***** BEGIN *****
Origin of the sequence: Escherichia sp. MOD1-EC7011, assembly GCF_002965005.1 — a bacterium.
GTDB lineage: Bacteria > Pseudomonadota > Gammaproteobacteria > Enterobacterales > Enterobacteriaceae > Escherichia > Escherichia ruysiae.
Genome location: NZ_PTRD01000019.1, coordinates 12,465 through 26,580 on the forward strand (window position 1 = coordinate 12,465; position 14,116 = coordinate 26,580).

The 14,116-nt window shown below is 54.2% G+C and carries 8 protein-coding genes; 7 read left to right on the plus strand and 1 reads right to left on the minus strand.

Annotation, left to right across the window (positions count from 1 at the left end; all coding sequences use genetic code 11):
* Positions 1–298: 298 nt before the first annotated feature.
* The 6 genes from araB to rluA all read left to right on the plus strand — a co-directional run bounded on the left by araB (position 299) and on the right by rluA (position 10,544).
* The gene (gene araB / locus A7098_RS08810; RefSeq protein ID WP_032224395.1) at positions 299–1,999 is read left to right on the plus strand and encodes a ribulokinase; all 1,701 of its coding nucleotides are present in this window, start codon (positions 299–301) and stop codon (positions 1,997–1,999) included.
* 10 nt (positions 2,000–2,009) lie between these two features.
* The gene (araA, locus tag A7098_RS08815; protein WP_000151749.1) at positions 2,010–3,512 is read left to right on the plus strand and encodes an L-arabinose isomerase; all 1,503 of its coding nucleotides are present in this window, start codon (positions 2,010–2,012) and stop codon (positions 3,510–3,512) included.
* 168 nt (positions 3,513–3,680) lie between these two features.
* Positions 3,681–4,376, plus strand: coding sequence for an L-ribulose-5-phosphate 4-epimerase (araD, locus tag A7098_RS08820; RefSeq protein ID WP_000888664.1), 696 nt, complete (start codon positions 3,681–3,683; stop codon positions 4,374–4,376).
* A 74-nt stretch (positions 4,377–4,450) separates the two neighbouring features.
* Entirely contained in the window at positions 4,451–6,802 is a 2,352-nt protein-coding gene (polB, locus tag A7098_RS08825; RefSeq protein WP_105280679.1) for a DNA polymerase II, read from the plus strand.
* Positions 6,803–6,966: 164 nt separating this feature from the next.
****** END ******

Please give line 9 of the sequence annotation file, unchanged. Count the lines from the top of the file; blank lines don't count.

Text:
* 10 nt (positions 2,000–2,009) lie between these two features.